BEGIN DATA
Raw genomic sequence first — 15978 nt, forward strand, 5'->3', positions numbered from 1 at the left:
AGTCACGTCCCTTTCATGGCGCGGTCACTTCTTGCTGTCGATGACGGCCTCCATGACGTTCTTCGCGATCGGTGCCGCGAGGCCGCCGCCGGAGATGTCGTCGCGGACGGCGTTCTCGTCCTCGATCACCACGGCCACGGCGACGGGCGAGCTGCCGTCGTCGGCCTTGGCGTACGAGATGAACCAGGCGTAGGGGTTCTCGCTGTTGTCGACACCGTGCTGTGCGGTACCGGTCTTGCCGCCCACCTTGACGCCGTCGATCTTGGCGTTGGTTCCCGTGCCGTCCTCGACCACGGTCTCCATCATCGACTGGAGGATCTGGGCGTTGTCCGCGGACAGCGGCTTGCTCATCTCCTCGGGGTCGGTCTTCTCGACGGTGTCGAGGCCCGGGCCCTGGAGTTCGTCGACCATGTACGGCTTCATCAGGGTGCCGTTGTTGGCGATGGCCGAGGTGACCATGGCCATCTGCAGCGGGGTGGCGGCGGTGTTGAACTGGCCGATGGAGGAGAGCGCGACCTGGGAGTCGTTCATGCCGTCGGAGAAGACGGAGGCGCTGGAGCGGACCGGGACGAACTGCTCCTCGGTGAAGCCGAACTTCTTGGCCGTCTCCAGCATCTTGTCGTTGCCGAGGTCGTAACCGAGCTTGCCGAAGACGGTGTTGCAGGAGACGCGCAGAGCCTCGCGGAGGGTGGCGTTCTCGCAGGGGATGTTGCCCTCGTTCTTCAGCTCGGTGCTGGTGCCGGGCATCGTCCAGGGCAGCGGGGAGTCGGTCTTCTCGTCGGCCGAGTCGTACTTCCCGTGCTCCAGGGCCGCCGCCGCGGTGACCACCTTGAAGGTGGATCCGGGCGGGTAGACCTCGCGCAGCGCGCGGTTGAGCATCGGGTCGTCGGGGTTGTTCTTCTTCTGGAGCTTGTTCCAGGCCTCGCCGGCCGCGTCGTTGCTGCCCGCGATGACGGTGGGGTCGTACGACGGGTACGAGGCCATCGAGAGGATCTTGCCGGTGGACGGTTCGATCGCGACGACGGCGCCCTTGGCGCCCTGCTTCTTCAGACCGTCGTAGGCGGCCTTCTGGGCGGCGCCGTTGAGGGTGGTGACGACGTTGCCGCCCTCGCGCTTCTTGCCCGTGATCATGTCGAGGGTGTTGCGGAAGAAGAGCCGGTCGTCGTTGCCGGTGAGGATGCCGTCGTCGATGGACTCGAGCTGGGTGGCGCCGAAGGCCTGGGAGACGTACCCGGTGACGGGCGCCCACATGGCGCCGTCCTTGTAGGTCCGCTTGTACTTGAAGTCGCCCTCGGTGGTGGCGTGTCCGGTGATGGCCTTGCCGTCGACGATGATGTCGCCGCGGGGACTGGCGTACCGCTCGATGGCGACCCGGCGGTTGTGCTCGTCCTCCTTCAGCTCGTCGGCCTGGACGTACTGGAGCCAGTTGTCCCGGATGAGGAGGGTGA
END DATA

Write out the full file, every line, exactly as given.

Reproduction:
Raw genomic sequence first — 15978 nt, forward strand, 5'->3', positions numbered from 1 at the left:
AGTCACGTCCCTTTCATGGCGCGGTCACTTCTTGCTGTCGATGACGGCCTCCATGACGTTCTTCGCGATCGGTGCCGCGAGGCCGCCGCCGGAGATGTCGTCGCGGACGGCGTTCTCGTCCTCGATCACCACGGCCACGGCGACGGGCGAGCTGCCGTCGTCGGCCTTGGCGTACGAGATGAACCAGGCGTAGGGGTTCTCGCTGTTGTCGACACCGTGCTGTGCGGTACCGGTCTTGCCGCCCACCTTGACGCCGTCGATCTTGGCGTTGGTTCCCGTGCCGTCCTCGACCACGGTCTCCATCATCGACTGGAGGATCTGGGCGTTGTCCGCGGACAGCGGCTTGCTCATCTCCTCGGGGTCGGTCTTCTCGACGGTGTCGAGGCCCGGGCCCTGGAGTTCGTCGACCATGTACGGCTTCATCAGGGTGCCGTTGTTGGCGATGGCCGAGGTGACCATGGCCATCTGCAGCGGGGTGGCGGCGGTGTTGAACTGGCCGATGGAGGAGAGCGCGACCTGGGAGTCGTTCATGCCGTCGGAGAAGACGGAGGCGCTGGAGCGGACCGGGACGAACTGCTCCTCGGTGAAGCCGAACTTCTTGGCCGTCTCCAGCATCTTGTCGTTGCCGAGGTCGTAACCGAGCTTGCCGAAGACGGTGTTGCAGGAGACGCGCAGAGCCTCGCGGAGGGTGGCGTTCTCGCAGGGGATGTTGCCCTCGTTCTTCAGCTCGGTGCTGGTGCCGGGCATCGTCCAGGGCAGCGGGGAGTCGGTCTTCTCGTCGGCCGAGTCGTACTTCCCGTGCTCCAGGGCCGCCGCCGCGGTGACCACCTTGAAGGTGGATCCGGGCGGGTAGACCTCGCGCAGCGCGCGGTTGAGCATCGGGTCGTCGGGGTTGTTCTTCTTCTGGAGCTTGTTCCAGGCCTCGCCGGCCGCGTCGTTGCTGCCCGCGATGACGGTGGGGTCGTACGACGGGTACGAGGCCATCGAGAGGATCTTGCCGGTGGACGGTTCGATCGCGACGACGGCGCCCTTGGCGCCCTGCTTCTTCAGACCGTCGTAGGCGGCCTTCTGGGCGGCGCCGTTGAGGGTGGTGACGACGTTGCCGCCCTCGCGCTTCTTGCCCGTGATCATGTCGAGGGTGTTGCGGAAGAAGAGCCGGTCGTCGTTGCCGGTGAGGATGCCGTCGTCGATGGACTCGAGCTGGGTGGCGCCGAAGGCCTGGGAGACGTACCCGGTGACGGGCGCCCACATGGCGCCGTCCTTGTAGGTCCGCTTGTACTTGAAGTCGCCCTCGGTGGTGGCGTGTCCGGTGATGGCCTTGCCGTCGACGATGATGTCGCCGCGGGGACTGGCGTACCGCTCGATGGCGACCCGGCGGTTGTGCTCGTCCTCCTTCAGCTCGTCGGCCTGGACGTACTGGAGCCAGTTGTCCCGGATGAGGAGGGTGA